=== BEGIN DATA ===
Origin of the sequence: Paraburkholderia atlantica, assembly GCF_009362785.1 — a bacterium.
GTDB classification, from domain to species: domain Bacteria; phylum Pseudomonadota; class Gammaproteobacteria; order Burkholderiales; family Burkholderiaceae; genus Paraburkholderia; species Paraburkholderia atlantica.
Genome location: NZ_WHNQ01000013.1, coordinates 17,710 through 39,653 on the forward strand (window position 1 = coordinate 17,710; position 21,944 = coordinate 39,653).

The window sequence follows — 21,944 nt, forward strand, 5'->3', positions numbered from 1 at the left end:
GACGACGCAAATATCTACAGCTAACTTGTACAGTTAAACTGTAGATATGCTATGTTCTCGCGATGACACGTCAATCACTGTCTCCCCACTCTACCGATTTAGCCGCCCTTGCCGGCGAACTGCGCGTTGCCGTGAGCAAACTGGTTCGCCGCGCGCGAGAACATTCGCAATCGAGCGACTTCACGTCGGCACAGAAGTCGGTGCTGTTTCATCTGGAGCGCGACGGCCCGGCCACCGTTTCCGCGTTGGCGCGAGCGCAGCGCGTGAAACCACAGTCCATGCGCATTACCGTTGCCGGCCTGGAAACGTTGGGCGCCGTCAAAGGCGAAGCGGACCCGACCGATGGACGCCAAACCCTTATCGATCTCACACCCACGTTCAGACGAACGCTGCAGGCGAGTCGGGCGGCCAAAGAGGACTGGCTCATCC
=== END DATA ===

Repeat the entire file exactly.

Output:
Origin of the sequence: Paraburkholderia atlantica, assembly GCF_009362785.1 — a bacterium.
GTDB classification, from domain to species: domain Bacteria; phylum Pseudomonadota; class Gammaproteobacteria; order Burkholderiales; family Burkholderiaceae; genus Paraburkholderia; species Paraburkholderia atlantica.
Genome location: NZ_WHNQ01000013.1, coordinates 17,710 through 39,653 on the forward strand (window position 1 = coordinate 17,710; position 21,944 = coordinate 39,653).

The window sequence follows — 21,944 nt, forward strand, 5'->3', positions numbered from 1 at the left end:
GACGACGCAAATATCTACAGCTAACTTGTACAGTTAAACTGTAGATATGCTATGTTCTCGCGATGACACGTCAATCACTGTCTCCCCACTCTACCGATTTAGCCGCCCTTGCCGGCGAACTGCGCGTTGCCGTGAGCAAACTGGTTCGCCGCGCGCGAGAACATTCGCAATCGAGCGACTTCACGTCGGCACAGAAGTCGGTGCTGTTTCATCTGGAGCGCGACGGCCCGGCCACCGTTTCCGCGTTGGCGCGAGCGCAGCGCGTGAAACCACAGTCCATGCGCATTACCGTTGCCGGCCTGGAAACGTTGGGCGCCGTCAAAGGCGAAGCGGACCCGACCGATGGACGCCAAACCCTTATCGATCTCACACCCACGTTCAGACGAACGCTGCAGGCGAGTCGGGCGGCCAAAGAGGACTGGCTCATCC